Dragomir at International Workshop in Beirut: Reboot Media Regulation

March 23, 2017

The Maharat Foundation and the UNDP Peace Building Program organized on 21-22 March 2017 in Beirut a workshop entitled “Comparative experiences from the world on the role of media in promoting peace and social stability: Regulations and Models”.

Experts, media executives and international organizations that have technical, practical and legal expertise in media regulation in pluralistic, democratic, yet divided societies gathered to share their experiences and best practices on media, democracy and pluralism.

Marius Dragomir, director of the Center for Media, Data and Society (CMDS), was part of the group of international experts invited to offer expertise and advice on regulation and self-regulation that will be compiled in a policy paper aimed at helping reforming media regulation in Lebanon. The Lebanese information ministry publicly announced that it would welcome this paper.

The workshop is part of the “Journalists’ Pact for Strengthening Civil Peace in Lebanon”, launched in 2013 through a UNDP “Peace Building Program” initiative, which opened the debate on the importance of adopting ethical and professional standards by the media institutions to promote a responsible media coverage that contributes to promoting civil peace and social stability.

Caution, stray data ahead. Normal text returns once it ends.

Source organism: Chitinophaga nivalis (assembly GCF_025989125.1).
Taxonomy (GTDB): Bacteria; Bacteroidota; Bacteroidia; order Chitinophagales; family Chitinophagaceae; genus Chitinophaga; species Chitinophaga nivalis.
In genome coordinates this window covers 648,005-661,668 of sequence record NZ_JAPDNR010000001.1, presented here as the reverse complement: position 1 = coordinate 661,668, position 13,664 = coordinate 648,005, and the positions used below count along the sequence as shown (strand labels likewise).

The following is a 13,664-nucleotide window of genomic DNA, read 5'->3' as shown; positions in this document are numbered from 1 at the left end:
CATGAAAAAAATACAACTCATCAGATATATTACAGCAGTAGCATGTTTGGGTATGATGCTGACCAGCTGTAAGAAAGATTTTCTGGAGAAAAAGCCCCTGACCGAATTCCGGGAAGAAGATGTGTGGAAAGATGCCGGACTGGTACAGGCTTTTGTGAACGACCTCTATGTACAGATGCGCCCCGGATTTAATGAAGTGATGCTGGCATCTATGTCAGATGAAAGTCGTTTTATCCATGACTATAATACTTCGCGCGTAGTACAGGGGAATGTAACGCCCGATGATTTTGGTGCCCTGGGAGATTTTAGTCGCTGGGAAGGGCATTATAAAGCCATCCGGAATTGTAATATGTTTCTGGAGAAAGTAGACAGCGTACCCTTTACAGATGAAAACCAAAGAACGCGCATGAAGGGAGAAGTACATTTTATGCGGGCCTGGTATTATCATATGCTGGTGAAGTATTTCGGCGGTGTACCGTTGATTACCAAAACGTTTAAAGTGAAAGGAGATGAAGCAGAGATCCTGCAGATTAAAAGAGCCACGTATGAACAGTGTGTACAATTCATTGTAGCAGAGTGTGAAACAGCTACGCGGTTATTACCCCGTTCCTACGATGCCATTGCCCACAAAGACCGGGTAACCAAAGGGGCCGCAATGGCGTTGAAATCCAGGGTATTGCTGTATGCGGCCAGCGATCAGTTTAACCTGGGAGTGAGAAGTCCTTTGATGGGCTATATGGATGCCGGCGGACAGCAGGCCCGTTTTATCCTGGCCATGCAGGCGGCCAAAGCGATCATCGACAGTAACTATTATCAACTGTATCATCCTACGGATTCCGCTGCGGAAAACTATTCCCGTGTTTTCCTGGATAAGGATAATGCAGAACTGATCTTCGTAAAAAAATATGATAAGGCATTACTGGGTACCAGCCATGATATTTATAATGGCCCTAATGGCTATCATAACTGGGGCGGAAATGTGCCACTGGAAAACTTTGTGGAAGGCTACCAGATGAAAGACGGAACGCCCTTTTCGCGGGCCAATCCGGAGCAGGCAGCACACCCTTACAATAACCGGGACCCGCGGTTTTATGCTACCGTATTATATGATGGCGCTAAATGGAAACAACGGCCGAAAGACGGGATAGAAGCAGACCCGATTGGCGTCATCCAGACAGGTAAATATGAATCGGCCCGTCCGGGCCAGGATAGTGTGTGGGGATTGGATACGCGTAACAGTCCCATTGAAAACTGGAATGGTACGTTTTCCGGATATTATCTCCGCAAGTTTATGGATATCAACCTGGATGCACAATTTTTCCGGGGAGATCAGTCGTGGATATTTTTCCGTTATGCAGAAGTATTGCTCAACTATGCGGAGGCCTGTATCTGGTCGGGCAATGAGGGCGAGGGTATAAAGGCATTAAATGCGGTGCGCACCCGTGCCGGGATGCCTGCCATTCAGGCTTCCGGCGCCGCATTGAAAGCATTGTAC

Dragomir spoke in the second session of the workshop, "Media regulatory frameworks, how to balance between freedom and social responsibility", along with Dr. Zahera Harb, Ofcom member and university lecturer, and Saloua Ghazouani, Director of Article19’s Tunisia Office.

He started by emphasizing the critical need to reframe the debate and to reform the existing models of policies and regulation that affect journalism and media. Dragomir cited the many reasons for the current crisis in journalism, including major shifts in the power between governments, media, technology companies and social media, crucial changes in the scope and set of competencies of broadcast regulators, and the rise of social media companies who act as regulators in their own rights. He also mentioned the new challenges to independent journalism, elaborating the two-fold way the media’s role can manifest either supporting peace building and social stability or contributing to destabilization, especially in deeply divided communities.  

Regarding the interdependence between media, democracy and pluralism, Dragomir said that there are many experiences over the world related to the regulation of the media either in stable democratic countries or in pluralistic and divided societies who are building their democracy.

In some cases, the states regulate the media landscape and introduce criteria and professional standards through regulatory bodies supervising the media work with the aim to serve the national interest and to maintain stability. In other cases, the media institutions themselves play a fundamental role in drafting rules and standards and setting base for self-regulation mechanisms in the aim to serve media professionalism and social responsibility in covering news in a balanced way.